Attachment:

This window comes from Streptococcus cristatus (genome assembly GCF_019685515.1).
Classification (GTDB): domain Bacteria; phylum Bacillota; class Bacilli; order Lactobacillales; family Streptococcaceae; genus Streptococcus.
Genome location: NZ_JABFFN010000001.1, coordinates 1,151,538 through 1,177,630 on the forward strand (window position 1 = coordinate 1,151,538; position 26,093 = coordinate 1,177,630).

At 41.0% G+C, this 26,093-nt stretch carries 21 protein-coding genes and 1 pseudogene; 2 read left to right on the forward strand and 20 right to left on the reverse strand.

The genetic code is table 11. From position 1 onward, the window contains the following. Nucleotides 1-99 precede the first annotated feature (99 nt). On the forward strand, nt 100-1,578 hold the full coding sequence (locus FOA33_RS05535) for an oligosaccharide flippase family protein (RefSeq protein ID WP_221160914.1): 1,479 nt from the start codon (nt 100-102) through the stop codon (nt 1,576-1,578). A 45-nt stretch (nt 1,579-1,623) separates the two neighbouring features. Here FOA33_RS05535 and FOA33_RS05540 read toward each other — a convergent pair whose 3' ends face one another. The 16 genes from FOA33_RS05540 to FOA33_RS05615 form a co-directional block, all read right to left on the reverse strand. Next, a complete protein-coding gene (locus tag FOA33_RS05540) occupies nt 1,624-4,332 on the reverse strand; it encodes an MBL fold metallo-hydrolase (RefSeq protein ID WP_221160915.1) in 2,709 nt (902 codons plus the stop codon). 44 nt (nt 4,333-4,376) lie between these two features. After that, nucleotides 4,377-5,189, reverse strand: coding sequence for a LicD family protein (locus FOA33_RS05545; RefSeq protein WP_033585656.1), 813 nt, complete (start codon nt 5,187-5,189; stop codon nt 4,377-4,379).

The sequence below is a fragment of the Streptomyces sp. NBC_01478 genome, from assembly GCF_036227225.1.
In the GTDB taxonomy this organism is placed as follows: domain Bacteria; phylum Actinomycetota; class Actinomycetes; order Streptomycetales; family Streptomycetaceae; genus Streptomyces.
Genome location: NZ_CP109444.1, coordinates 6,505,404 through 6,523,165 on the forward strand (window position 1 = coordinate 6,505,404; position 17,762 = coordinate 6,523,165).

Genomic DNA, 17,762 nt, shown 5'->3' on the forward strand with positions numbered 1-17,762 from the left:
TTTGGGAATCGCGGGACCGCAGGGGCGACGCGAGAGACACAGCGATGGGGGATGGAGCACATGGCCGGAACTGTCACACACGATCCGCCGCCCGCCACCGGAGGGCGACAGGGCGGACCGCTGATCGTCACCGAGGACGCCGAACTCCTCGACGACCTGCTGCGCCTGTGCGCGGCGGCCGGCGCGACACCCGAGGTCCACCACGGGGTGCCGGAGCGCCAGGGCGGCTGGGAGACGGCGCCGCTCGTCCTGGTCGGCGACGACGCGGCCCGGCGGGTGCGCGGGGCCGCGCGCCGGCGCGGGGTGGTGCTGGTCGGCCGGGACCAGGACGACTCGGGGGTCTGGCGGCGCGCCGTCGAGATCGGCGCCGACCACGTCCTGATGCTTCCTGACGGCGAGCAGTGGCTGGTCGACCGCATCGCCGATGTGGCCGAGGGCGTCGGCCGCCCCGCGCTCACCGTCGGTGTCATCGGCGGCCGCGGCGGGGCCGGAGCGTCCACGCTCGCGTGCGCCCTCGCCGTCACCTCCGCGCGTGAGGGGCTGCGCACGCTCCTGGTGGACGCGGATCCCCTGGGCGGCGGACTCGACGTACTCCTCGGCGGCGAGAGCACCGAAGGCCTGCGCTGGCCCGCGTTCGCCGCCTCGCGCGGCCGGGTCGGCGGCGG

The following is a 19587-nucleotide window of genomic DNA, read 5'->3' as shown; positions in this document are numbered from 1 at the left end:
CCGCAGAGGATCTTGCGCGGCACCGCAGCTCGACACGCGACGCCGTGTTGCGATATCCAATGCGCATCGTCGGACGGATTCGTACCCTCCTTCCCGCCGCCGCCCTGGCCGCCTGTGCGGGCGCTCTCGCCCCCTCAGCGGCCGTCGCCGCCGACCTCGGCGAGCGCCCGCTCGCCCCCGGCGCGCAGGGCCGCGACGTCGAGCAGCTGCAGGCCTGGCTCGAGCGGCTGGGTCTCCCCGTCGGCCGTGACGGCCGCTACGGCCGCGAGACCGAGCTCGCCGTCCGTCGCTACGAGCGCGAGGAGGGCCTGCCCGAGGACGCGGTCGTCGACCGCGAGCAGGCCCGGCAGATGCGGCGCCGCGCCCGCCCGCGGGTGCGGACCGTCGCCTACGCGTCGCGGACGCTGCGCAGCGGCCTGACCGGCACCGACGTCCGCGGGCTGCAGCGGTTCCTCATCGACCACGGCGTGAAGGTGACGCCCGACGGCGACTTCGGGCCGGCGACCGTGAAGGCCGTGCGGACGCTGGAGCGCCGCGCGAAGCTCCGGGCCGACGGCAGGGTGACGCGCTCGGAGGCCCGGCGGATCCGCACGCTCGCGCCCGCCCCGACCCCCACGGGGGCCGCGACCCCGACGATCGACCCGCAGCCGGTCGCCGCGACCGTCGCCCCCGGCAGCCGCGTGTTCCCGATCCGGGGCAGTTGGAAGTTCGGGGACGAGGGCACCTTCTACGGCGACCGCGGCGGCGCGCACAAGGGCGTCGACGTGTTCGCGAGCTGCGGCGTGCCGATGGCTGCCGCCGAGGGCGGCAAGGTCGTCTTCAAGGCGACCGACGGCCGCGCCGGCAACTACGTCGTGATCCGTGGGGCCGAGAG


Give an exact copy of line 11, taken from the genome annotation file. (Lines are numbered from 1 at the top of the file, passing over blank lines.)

The following is a 19587-nucleotide window of genomic DNA, read 5'->3' as shown; positions in this document are numbered from 1 at the left end: